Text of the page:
In this blog’s early life, I was preoccupied with the notion that retirement was not a static condition but rather a process of transition consisting of distinct phases.  The concept of retirement phases was proposed by noted gerontologist Robert Atchley.  It seemed to me a useful framework to think of retirement in this way although the demarcation and description of each phase are imprecise and open to variations on a theme.  Atchley died recently in November 2018 at age 79.

As I look back now at my earlier blog postings, however, I am struck by the feeling that my own experience of retirement does not seem to fit well with the phases described by Atchley and others.  It may be that I am uncomfortable with the idea that my retirement could segment itself into categories of any kind devised by others, having long thought of myself as an oddball or, more honestly, as uniquely myself.

By now, according to Atchley’s formulation, I should have reached the “Stability” phase of my retirement, having passed through a series of transitional phases—the Honeymoon, Disenchantment and Reorientation—but these phases do not seem familiar to me.

To review: the Honeymoon phase is, in theory, a kind of post-career euphoria over liberation from work.  Euphoria is seldom if ever more than temporary, and following the initial phase of excitement about retirement comes Disenchantment.  Characteristic of the Disenchantment phase are feelings of emptiness, disappointment and uncertainty.  The next phase—Reorientation—kicks in as a coping mechanism.  If you are feeling empty and disappointed about retirement, what you need is an attitude adjustment.  You need to “reorient” or recalibrate your expectations.

I must have missed the Honeymoon phase, because work-liberation euphoria was not part of my retirement experience.  Consequently, because I didn’t experience the euphoria, I didn’t feel the phase of Disenchantment let-down either, nor the need for a great deal of Reorientation. 

It could be, as I wrote in an earlier post, that the retirement phases might not be distinct and sequential.  For some people, the phases of transition might be blended and experienced simultaneously.  Anyway, I think it must have been that way for me, each day seasoned with a just a spritz of euphoria and a pinch of disenchantment along with a dollop of reorientation and well-stirred.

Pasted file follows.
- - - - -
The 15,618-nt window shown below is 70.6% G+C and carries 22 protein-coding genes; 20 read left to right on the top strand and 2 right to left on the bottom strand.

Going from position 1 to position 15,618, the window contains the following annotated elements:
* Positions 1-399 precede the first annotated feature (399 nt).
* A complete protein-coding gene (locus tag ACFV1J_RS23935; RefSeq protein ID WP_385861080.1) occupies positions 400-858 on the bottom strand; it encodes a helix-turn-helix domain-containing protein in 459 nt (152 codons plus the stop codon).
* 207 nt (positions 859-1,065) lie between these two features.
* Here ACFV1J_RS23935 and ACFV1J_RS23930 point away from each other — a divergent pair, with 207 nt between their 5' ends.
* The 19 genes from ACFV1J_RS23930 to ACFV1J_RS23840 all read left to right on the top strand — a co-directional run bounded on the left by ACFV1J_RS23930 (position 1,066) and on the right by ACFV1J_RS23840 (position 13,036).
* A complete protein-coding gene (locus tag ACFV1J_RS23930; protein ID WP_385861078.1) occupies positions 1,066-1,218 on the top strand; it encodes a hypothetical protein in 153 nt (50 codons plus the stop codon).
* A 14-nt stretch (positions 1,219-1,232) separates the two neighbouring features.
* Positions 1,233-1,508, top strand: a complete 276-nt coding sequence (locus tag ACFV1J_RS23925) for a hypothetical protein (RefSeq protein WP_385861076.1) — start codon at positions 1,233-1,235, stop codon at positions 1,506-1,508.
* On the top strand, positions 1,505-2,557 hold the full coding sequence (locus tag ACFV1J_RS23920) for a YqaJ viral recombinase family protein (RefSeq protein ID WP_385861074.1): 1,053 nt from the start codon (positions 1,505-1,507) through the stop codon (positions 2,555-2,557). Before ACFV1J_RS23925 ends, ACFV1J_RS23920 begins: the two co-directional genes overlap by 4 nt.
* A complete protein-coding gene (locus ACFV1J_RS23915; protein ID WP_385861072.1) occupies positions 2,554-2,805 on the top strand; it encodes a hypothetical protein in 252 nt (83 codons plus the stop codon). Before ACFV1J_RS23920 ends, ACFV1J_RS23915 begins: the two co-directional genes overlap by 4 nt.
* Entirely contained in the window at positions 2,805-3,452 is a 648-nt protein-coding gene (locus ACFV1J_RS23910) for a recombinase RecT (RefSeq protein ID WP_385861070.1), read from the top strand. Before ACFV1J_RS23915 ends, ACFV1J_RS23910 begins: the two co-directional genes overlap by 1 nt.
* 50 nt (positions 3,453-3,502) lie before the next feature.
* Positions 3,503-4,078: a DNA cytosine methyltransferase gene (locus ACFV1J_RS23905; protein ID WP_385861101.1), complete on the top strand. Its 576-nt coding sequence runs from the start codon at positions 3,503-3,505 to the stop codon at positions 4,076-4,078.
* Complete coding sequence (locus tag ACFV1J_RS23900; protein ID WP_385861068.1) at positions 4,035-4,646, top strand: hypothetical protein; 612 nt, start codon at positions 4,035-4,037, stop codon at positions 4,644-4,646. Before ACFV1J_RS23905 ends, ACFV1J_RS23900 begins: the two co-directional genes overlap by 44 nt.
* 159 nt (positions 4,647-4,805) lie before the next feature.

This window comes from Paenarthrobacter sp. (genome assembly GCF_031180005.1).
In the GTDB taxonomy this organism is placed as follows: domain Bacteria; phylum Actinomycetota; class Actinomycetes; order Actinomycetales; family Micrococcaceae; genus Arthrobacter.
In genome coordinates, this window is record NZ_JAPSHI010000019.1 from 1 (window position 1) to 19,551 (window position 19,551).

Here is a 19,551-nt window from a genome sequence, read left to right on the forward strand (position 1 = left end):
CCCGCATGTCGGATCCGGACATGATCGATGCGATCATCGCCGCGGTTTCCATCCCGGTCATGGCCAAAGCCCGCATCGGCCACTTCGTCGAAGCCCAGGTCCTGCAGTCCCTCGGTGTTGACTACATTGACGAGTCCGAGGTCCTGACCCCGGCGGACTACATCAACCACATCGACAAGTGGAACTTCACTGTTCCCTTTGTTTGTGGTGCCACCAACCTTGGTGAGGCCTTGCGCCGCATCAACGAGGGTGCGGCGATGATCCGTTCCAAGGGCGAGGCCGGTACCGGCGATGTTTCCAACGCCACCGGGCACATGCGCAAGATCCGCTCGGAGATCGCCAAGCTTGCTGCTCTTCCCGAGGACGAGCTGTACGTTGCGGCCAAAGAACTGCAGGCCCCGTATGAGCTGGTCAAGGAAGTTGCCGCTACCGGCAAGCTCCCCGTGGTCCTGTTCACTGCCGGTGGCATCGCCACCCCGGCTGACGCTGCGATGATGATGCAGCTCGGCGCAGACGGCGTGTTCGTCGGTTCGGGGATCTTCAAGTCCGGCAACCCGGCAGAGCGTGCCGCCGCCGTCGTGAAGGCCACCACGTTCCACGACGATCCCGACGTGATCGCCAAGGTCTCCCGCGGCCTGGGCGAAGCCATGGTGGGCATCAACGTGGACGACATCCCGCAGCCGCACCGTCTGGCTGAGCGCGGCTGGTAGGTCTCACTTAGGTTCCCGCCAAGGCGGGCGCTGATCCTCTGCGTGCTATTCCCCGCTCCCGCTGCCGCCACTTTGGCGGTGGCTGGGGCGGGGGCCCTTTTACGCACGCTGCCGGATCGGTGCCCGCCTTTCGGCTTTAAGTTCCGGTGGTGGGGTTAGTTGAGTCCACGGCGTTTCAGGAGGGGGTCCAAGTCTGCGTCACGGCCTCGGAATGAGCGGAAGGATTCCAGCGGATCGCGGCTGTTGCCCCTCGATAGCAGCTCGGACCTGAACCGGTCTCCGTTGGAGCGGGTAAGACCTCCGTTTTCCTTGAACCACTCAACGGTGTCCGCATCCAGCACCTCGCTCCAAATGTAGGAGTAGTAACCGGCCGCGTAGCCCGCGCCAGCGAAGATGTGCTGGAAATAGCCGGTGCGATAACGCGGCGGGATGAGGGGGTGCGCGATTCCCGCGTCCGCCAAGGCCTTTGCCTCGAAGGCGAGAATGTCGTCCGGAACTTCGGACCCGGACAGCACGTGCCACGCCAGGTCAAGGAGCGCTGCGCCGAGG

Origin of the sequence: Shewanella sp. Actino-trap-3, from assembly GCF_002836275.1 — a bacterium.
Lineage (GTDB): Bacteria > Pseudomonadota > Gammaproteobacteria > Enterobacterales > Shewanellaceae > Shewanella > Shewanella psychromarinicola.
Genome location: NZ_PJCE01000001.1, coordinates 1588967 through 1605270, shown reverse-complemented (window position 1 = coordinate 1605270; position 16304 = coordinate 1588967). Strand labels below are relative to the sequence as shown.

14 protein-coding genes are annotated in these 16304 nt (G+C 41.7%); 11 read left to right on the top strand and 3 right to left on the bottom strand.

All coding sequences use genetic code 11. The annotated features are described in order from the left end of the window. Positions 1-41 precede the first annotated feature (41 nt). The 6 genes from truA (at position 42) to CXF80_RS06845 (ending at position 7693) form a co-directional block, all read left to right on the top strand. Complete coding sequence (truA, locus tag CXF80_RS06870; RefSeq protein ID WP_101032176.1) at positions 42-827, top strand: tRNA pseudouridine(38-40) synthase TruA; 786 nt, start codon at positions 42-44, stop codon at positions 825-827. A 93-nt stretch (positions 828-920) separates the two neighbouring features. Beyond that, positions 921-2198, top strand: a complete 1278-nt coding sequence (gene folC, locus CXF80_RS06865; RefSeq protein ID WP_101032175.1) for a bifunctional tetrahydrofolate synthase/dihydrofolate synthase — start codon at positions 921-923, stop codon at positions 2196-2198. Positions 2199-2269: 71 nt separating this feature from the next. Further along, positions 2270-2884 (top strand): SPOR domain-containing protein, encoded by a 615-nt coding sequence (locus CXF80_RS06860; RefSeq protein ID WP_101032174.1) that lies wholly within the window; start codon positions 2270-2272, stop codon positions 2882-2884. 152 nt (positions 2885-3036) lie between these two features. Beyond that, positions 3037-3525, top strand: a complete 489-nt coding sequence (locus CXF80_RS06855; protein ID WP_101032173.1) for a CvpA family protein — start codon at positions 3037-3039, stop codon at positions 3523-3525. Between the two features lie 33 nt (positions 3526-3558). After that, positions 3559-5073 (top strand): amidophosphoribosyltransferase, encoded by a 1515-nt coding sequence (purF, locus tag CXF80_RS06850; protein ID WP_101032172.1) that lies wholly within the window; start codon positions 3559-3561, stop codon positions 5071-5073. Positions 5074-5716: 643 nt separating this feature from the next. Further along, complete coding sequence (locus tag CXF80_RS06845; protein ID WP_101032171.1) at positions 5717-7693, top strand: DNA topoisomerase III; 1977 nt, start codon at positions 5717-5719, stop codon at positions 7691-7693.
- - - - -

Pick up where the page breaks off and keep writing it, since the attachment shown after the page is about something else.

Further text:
According to the phase theory of retirement, eventually you find a nice balance between expectation and reality.  You are okay with the way things are.  Life is, after all, not so empty.  Come to think of it, retirement is kind of fun.  You have reached the Stability phase.

If retirement is indeed a transition, then Stability is the destination, the ultimate goal for retirement “success.”  Stability is nothing more than the ability to settle into a comfy niche.  It is a hygge-ish state of mind in which your general purpose for yourself may be simply to create more hygge.

But this definition of retirement success is grossly inadequate.  It leaves me nothing to aspire to.  There may be a comfy niche in disengagement from the world.  There may be stability under a rock.  Success in retirement requires more. 

Success is not a destination.  It is not a reward or a solution.  If to succeed is to find stability, then it is a kind of dynamic stability that embraces engagement more than retreat.  It is found in the choosing to struggle and strive and to find balance, even if only momentary.

It is as though I am standing with eyes closed, surrounded by the cacophony of my life, aware through some form of proprioception of a multitude of force fields some real and some imagined though as vivid and therefore indistinguishable.  Success is keeping my balance often without knowing how.

Success is found in continuing to strive for balance, and it must be earned in each moment.  Balance is an exploration.  It is always a quest, whether for light or truth or love or beauty.

The ground is always shifting beneath our feet, or as James Baldwin put it more poetically and with more insight than I possess, “the earth is always shifting, the light is always changing” and “nothing is fixed, forever and forever and forever.”